To grow sustainably, Miami farm builds soil quality, rotates crops. At the Miami farm, Griffin uses sustainable and organic practices.
What does that look like at the Miami farm, I ask Griffin.
“There are three legs to sustainable agriculture: environmental stewardship, social responsibility, and financial viability,” he replies.
Some examples? Griffin builds soil sustainably, uses fertilizer that does not harm the environment, leaves dead crops on top of the soil to prevent erosion, uses crop rotation to ensure biodiversity, eschews pesticides, uses solar power and cultivates weeds to promote wildlife.
“While it is more costly to do all this, at least my crops aren’t contaminated,” Griffin says. He pays special attention to insects and wildlife.
“I allow insects to flourish, but for a purpose,” Griffin says, launching into an explanation of managing insects.
For example, Griffin allows crops to flower, attracting certain insects. He allows hoverflies (closely resembling bees) to lay eggs on the larvae of other insects, so when they hatch, they eat the pests they have been nesting on. Griffin scatter-feeds birds, which then will eat other insects that could damage crops. It truly is the circle of life. One of his dreams is to set up habitat protection zones, where butterflies and bees, frogs and snakes can safely roam, while the farm reaps their far-reaching benefits.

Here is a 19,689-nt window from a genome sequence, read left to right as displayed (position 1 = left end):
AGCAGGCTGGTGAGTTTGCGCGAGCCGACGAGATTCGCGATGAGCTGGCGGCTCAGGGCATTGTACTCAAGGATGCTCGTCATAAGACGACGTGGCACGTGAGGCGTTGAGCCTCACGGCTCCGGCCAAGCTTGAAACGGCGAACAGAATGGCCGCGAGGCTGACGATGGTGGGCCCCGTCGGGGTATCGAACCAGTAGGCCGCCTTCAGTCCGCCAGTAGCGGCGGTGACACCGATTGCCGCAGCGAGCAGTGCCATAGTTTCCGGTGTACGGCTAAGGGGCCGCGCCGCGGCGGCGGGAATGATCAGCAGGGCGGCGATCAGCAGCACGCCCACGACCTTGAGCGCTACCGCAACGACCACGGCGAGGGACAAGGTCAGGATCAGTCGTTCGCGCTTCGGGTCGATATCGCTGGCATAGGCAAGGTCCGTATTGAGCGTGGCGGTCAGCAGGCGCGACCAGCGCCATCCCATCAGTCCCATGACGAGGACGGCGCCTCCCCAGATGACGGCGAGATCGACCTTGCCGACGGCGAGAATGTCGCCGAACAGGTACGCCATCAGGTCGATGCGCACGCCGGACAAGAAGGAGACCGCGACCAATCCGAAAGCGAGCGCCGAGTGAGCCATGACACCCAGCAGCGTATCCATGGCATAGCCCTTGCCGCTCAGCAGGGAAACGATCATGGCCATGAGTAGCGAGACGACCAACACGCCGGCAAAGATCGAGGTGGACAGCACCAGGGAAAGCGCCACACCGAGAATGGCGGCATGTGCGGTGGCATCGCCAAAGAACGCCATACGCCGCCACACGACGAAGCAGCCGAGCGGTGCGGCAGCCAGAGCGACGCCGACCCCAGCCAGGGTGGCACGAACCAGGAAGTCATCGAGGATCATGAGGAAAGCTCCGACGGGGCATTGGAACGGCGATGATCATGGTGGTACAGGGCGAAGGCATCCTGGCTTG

Connecting Miami with the surrounding community
As far as social responsibility and financial viability goes, they are interconnected. Farms require people to work there and be paid, but also people to buy and eat the crops produced. Oxford has a large population of underemployed and underrepresented people, whom students do not always see clearly.
“This is the aspect of farming that is most important… growing community. I would love to engage these people by means of the farm,” says Griffin. For example, the Miami Institute for Food often donates produce to a local food pantry. But farming operates on narrow profit margins, and “In order to make millions, you have to start with billions,” Griffin says.
The farm’s annual budget is about $100,050 per year, including salaries and operational costs. The CSA and other sales bring in $45,000 annually. Do the math – it’s a significant gap. Griffin can’t do all this work himself. Volunteers help. But for the farm to remain viable, Miami must see the value in its experiential learning for students and connecting role in the community. And invest in it.
“The farm can be the catalyst to forge new paths… heal old wounds and start the much-needed conversation regarding health and diet,” says Griffin. He rattles off ideas to establish a learning center at the farm, a garden center and launching annual community celebrations there.Griffin is a man with expansive ideas, solid experience and a joy for working with students.
Is it enough?
Fiona Lawler earned bachelor’s degrees in journalism and English literature from Miami University in May 2021. She wrote this article while a student in Prof. Annie-Laurie Blair’s spring 2021 environmental journalism class.